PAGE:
Soul of the Fire - Terry Goodkind
Even a casual reader of this blog will realise that I am no fan of Mr Goodkind; you might (sensibly) enquire why the hell I wanted to put myself through the ordeal of reading another of his books. The best I can say is "I thought it would be funny" - there was a sort-of reading group thing going on on the Westeros message boards and I wanted to join in, and this was the only Goodkind book I could find in David's Bargain Bookstore. Remind me never to do this again.
I'd been warned that Soul of the Fire was one of Goodkind's worst books, but to start off with it just looked like more of the usual crap. Everyone's favourite chicken-that-is-not-a-chicken is terrorising the Mud People's village; Richard goes around being a self-important arsehole while the narration tells us how clever and noble he is; über-wizard Zedd has yet another contrived reason why he can't use his magic. It turns out that (yawn) some dark forces inadvertently released at the end of the previous book are now causing all magic to fail, and it's up to the gang to stop them. There's some connection with the land of Anderith, which Richard is currently trying to annex for his Greater D'Haran Empire - but when we get there, the book goes from bad through offensive to downright ugly.
Anderith is the sort of pinko-liberal dystopia that could only have been dreamt up by a frightened conservative with a big axe to grind and no concept of social dynamics. Political Correctness rules the roost; the poor downtrodden Haken majority are unable to speak out against their oppressive Ander overlords for fear of being dubbed racist, imperialist or whatever. Goodkind probably believes this painfully clumsy worldbuilding to be biting satire, when in fact it just comes across as a ludicrous bit of grandstanding. But worse is to come, in the form of Anderith's Minister of Culture, Bertrand Chanboor, and his wife Hildemara. Goodkind himself has admitted that he based these two on the Clintons; knowing this, what would've been clumsy overblown character description becomes a petty and vicious personal attack.
When Dalton Campbell reached to dip his pen, he saw the legs of a woman walking through the doorway into his office. By the thick ankles he know before his gaze lifted that it was Hildemara Chanboor. If there was a woman with less appealing legs, he had yet to meet her.
[Her] dress wasn't nearly as low-cut as those worn lately at the feasts, yet he still found its cut less than refined.
Dalton had always found that a plain woman's kind and generous nature could make her tremendously alluring. The other side of that coin was Hildemara; her selfish despotism and boundless hatred of anyone who stood in the way of her ambition corrupted any appealing aspect she possessed into irredeemable ugliness.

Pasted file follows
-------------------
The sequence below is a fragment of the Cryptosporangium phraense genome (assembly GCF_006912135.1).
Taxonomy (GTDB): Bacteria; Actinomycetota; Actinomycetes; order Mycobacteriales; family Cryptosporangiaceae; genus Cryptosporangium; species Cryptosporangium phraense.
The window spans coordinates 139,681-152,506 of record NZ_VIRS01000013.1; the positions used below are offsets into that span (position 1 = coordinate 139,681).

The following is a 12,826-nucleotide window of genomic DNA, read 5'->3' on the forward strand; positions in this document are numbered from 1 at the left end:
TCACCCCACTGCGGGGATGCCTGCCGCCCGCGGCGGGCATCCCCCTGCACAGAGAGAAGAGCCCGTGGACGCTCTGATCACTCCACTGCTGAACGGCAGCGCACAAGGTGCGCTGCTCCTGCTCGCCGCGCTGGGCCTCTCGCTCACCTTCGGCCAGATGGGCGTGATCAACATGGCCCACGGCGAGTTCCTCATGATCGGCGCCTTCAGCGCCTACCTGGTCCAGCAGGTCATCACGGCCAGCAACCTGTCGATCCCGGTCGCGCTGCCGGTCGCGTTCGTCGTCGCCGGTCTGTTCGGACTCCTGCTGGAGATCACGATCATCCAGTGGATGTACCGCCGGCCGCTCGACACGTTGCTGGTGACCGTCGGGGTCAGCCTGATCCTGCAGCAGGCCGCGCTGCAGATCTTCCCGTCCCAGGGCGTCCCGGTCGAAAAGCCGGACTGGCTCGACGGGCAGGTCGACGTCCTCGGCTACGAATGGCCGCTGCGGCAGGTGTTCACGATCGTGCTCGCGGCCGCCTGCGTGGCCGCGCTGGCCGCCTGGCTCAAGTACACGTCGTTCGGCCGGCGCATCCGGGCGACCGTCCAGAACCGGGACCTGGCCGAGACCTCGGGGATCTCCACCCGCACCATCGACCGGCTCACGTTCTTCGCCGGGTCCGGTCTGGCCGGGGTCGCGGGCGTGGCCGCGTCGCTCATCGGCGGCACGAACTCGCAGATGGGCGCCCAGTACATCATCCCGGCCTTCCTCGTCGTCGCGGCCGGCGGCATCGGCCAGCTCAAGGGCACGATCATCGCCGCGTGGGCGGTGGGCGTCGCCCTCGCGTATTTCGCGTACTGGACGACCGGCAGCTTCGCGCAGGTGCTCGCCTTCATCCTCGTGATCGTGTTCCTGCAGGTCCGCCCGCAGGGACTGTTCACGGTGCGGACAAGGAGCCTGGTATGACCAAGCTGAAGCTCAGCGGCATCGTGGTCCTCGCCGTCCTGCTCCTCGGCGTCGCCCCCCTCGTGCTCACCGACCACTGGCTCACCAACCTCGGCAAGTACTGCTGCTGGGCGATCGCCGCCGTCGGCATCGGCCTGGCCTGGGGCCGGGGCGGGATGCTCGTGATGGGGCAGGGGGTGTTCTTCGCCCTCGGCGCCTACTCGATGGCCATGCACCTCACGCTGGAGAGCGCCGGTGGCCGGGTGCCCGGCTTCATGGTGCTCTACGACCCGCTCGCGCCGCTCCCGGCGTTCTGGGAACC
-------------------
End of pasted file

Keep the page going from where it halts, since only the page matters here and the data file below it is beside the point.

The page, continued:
To be honest, if the book had just been evil chickens, neo-con propaganda and a whole load of contrived magical plot devices, it wouldn't have been nearly as awful as it was; the main drawback was actually the soul-crushing tedium of Goodkind's writing style. No-one seems to have told him about the crucial writers' tenet of "show, don't tell" - every action is explained in exhaustive detail, in case we ignorant readers missed what had just happened or couldn't work out the implications for ourselves. It's like a bad comedian explaining his jokes. Characters have lengthy conversations where they remind each other of who they are, what they do and what happened in the last book, and both they and author constantly drop steaming piles of infodump in the way of the story, slowing the pace to a painful crawl.
I've only read two of Goodkind's books, so I can't really say whether or not this is the absolute worst, but it's certainly a lot worse than Stone of Tears. The one redeeming feature is the character of Dalton, who manages to have shades of grey in his personality, unlike nearly all the others who are either Good or Bad; his character is not particularly subtle or believable, but at least it's a start. Other than that, the book is a turgid, didactic mess of one-dimensional characters, deus ex machina plot twists and deeply unlikely societies being used as Goodkind's soap-box. By all means, look at the "best of" quotes and laugh at the evil chicken, but on no account should you attempt reading this abomination of a novel. You have been warned, and I should bloody well have known better.